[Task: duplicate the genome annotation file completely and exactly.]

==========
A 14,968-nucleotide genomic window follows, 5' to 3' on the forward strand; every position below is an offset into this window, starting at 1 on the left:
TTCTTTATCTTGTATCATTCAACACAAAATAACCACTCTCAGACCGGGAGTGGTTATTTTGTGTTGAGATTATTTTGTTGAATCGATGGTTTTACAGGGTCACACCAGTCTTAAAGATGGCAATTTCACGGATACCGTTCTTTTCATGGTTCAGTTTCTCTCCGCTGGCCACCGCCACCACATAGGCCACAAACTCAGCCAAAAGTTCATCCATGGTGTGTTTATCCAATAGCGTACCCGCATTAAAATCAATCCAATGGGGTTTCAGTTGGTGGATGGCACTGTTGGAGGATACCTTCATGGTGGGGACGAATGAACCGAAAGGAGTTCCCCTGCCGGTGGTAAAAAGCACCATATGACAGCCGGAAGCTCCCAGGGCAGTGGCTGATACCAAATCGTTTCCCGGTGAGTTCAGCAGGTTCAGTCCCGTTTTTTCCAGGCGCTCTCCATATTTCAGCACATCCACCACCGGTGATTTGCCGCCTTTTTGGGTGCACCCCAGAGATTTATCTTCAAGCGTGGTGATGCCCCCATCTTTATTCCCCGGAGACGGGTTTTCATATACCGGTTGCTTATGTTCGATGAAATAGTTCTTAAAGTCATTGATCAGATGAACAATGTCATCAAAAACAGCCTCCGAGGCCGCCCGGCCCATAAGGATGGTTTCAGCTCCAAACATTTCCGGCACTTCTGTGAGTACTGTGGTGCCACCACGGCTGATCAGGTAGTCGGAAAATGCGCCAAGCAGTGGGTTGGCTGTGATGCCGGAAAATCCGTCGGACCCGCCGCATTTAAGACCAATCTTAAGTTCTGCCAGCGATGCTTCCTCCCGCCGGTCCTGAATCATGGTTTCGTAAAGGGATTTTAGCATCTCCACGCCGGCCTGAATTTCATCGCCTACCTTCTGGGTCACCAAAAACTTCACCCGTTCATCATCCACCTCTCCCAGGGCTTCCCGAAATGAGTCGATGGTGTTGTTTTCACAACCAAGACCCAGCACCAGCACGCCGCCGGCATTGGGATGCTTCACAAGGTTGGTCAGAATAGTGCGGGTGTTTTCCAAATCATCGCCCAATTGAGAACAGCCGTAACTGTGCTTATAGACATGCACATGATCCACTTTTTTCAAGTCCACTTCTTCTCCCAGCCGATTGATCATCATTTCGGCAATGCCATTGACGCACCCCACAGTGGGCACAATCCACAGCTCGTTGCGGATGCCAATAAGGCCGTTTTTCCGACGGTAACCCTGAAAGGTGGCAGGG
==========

A 14,968-nucleotide genomic window follows, 5' to 3' on the forward strand; every position below is an offset into this window, starting at 1 on the left:
TTCTTTATCTTGTATCATTCAACACAAAATAACCACTCTCAGACCGGGAGTGGTTATTTTGTGTTGAGATTATTTTGTTGAATCGATGGTTTTACAGGGTCACACCAGTCTTAAAGATGGCAATTTCACGGATACCGTTCTTTTCATGGTTCAGTTTCTCTCCGCTGGCCACCGCCACCACATAGGCCACAAACTCAGCCAAAAGTTCATCCATGGTGTGTTTATCCAATAGCGTACCCGCATTAAAATCAATCCAATGGGGTTTCAGTTGGTGGATGGCACTGTTGGAGGATACCTTCATGGTGGGGACGAATGAACCGAAAGGAGTTCCCCTGCCGGTGGTAAAAAGCACCATATGACAGCCGGAAGCTCCCAGGGCAGTGGCTGATACCAAATCGTTTCCCGGTGAGTTCAGCAGGTTCAGTCCCGTTTTTTCCAGGCGCTCTCCATATTTCAGCACATCCACCACCGGTGATTTGCCGCCTTTTTGGGTGCACCCCAGAGATTTATCTTCAAGCGTGGTGATGCCCCCATCTTTATTCCCCGGAGACGGGTTTTCATATACCGGTTGCTTATGTTCGATGAAATAGTTCTTAAAGTCATTGATCAGATGAACAATGTCATCAAAAACAGCCTCCGAGGCCGCCCGGCCCATAAGGATGGTTTCAGCTCCAAACATTTCCGGCACTTCTGTGAGTACTGTGGTGCCACCACGGCTGATCAGGTAGTCGGAAAATGCGCCAAGCAGTGGGTTGGCTGTGATGCCGGAAAATCCGTCGGACCCGCCGCATTTAAGACCAATCTTAAGTTCTGCCAGCGATGCTTCCTCCCGCCGGTCCTGAATCATGGTTTCGTAAAGGGATTTTAGCATCTCCACGCCGGCCTGAATTTCATCGCCTACCTTCTGGGTCACCAAAAACTTCACCCGTTCATCATCCACCTCTCCCAGGGCTTCCCGAAATGAGTCGATGGTGTTGTTTTCACAACCAAGACCCAGCACCAGCACGCCGCCGGCATTGGGATGCTTCACAAGGTTGGTCAGAATAGTGCGGGTGTTTTCCAAATCATCGCCCAATTGAGAACAGCCGTAACTGTGCTTATAGACATGCACATGATCCACTTTTTTCAAGTCCACTTCTTCTCCCAGCCGATTGATCATCATTTCGGCAATGCCATTGACGCACCCCACAGTGGGCACAATCCACAGCTCGTTGCGGATGCCAATAAGGCCGTTTTTCCGACGGTAACCCTGAAAGGTGGCAGGG